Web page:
“The American Film Institute’s list of the 100 Greatest Movies was selected by AFI’s blue-ribbon panel of more than 1,500 leaders of the American movie community to commemorate 100 Years of Movies”. Every weekend(ish) during 2015, I’ll review two(ish), counting them down from 100 to 1.
“With Major Lawrence, mercy is a passion. With me, it is merely good manners. You may judge which motive is the more reliable.”
No one does epic like David Lean. Sure, there are movies like Gone With the Wind and Ben-Hur, but they come with a certain amount of melodrama that always makes them movie characters and movie situations. There’s nothing real about them. But Lean can take the most melodramatic of stories, drop it in the most removed from reality period setting of elaborate costumes, and still make his world real and believable. And while movies like Doctor Zhivago and A Passage to India and Great Expectations are epics in their own right, they all look like low budget indies next to Lawrence of Arabia.
It’s the First World War, and English troops stationed in Egypt are helping the local Arabian tribes fight the invading, colonising Turks. TE Lawrence (Peter O’Toole), a plucky young Lieutenant, known for his cockiness, ego and speaking back to superiors, is chosen to rendezvous with Prince Faisel (Alec Guinness), the closest thing to a unified leader that the disparate tribes follow.
In his search for the Prince, crossing the harsh desert, Lawrence meets Bedouin tough nut, Sherif Ali (Omar Sharif). At first wary and suspicious of each other, Lawrence and Ali soon bond over battle, and an almost life threatening trek across the almost uncrossable Nefud Desert. Crossing the desert, they meet and recruit tribe leader Auda abu Tayi (Anthony Quinn), and soon, with his first major win against the Turks under his belt, Lawrence has the respect of the Arabians.
With the loyalty of the Bedouin, Lawrence launches a guerrilla campaign across Arabia against the Turks, with Ali constantly by his side. The only problem is, Lawrence is against colonisation in a time when the Brits were still big fans of stealing countries. So while he fights for true Arabian independence, his superiors are more than happy to take advantage of his victories and wait in the wings to take the country once Lawrence has done all the hard work. But when they begin to fear that he may have “gone native”, the British generals and politicians realise that they have created a monster.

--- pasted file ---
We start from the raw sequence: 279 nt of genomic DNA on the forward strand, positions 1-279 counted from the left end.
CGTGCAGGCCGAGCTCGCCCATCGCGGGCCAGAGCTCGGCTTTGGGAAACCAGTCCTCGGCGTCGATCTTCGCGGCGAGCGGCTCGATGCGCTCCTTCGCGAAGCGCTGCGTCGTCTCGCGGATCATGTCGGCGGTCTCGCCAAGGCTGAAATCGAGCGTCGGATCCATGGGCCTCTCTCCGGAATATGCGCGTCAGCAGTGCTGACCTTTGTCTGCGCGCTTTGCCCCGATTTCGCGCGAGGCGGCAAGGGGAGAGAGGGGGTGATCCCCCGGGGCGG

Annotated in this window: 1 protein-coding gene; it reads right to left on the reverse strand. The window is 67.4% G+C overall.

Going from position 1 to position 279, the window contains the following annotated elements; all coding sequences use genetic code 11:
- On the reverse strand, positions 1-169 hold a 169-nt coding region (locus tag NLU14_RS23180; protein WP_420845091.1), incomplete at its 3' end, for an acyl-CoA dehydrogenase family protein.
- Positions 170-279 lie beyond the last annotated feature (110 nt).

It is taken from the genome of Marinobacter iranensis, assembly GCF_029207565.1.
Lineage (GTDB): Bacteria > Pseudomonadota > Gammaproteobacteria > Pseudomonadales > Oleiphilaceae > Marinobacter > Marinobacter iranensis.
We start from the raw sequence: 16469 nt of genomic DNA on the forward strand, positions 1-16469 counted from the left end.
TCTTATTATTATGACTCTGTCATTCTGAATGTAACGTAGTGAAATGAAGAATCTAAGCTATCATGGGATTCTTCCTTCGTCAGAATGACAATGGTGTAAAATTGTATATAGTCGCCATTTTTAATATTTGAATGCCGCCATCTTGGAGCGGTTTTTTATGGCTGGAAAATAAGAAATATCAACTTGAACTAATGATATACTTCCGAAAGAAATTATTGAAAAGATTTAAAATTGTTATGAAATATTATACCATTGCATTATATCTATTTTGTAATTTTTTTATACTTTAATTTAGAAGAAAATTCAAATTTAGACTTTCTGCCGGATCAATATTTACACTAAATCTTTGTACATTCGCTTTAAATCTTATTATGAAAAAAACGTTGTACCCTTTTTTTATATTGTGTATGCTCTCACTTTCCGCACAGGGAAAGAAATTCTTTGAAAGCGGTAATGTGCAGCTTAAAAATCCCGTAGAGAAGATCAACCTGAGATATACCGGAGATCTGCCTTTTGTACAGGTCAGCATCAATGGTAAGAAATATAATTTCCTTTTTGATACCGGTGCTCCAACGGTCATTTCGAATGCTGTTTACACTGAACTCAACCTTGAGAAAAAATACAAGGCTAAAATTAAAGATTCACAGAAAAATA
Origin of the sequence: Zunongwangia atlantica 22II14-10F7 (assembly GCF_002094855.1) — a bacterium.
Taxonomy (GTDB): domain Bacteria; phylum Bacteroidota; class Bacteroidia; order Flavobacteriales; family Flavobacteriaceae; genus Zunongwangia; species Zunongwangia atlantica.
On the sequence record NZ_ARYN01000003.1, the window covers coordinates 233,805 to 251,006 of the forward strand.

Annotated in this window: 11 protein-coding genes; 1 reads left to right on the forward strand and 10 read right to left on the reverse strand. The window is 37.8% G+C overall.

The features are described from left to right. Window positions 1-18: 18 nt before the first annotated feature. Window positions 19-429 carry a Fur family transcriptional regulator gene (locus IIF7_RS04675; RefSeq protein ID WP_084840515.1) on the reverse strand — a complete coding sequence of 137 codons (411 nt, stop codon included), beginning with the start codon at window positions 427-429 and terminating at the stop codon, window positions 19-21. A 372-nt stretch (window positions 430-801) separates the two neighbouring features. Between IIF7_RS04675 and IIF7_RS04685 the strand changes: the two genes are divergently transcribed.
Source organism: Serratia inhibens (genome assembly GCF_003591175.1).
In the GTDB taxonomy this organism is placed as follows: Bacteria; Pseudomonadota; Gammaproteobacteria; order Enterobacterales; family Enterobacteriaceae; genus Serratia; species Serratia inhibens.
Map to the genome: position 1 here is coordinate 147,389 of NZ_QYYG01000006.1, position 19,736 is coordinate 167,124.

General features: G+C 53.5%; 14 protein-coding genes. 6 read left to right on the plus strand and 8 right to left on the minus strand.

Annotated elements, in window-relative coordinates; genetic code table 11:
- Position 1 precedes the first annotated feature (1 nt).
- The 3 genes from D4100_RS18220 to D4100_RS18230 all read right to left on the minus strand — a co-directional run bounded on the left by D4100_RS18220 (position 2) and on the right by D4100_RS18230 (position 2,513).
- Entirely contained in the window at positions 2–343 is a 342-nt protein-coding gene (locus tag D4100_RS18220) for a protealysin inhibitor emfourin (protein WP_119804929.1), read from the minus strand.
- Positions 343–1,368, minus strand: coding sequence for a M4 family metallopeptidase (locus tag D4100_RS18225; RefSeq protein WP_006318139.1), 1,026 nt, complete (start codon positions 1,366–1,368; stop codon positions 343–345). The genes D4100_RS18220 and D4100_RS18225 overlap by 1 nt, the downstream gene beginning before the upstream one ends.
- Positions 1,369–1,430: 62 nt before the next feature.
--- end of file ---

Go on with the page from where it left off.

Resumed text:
When the opening credits said, “Introducing Peter O’Toole”, I assumed that must have been a lie, but when I looked at his IMDB, besides a few TV roles, this really was his first big screen appearance. At first, I couldn’t believe that director David Lean, or the studio funding Lawrence of Arabia, would trust the major role in such an epic movie to a relatively unknown. But as the movie went on, it made sense.
TE Lawrence is an unknown every time he comes in contact with a new group of people. And every time, they’re sceptical of this young, fresh faced, golden haired pretty boy. And every time, he proves them wrong. And I think that would have really worked on the 1962 audience too. Or maybe I was just too aware of it after reading the “introducing”. But for me, it made TE Lawrence more of a wild card every time he entered a new situation and every time he took on a new mission.
I’d seen Lawrence of Arabia before, at home on DVD. I liked it and respected it, but wasn’t blown away buy it. This time, I saw it the big screen, with an audience and it was a totally different experience. This time the total and complete epicness was impossible to ignore. Every impeccable David Lean shot was more impeccable. Every tortured look on O’Toole’s face when he realises the consequences of his actions and the futility of his cause was more tortured. And every joke, of which there were way more than I remembered, was funnier.
Lawrence of Arabia is a kind of epic that we’ll probably never see again. Shot on location with no special effects, it’s more breathtaking than any CGI filled blockbuster. The battle scenes are more visceral than any heightened actioner, and I can’t imagine any modern movie ever justifying an almost four hour running time this well. The only question I still have about this movies legendary reputation is, why is it so low on the AFI list?
Best Director – David Lean
Best Actor – Peter O’Toole
Best Supporting Actor – Omar Sharif
Best Adapted Screenplay
Best Art Direction
Best Original Score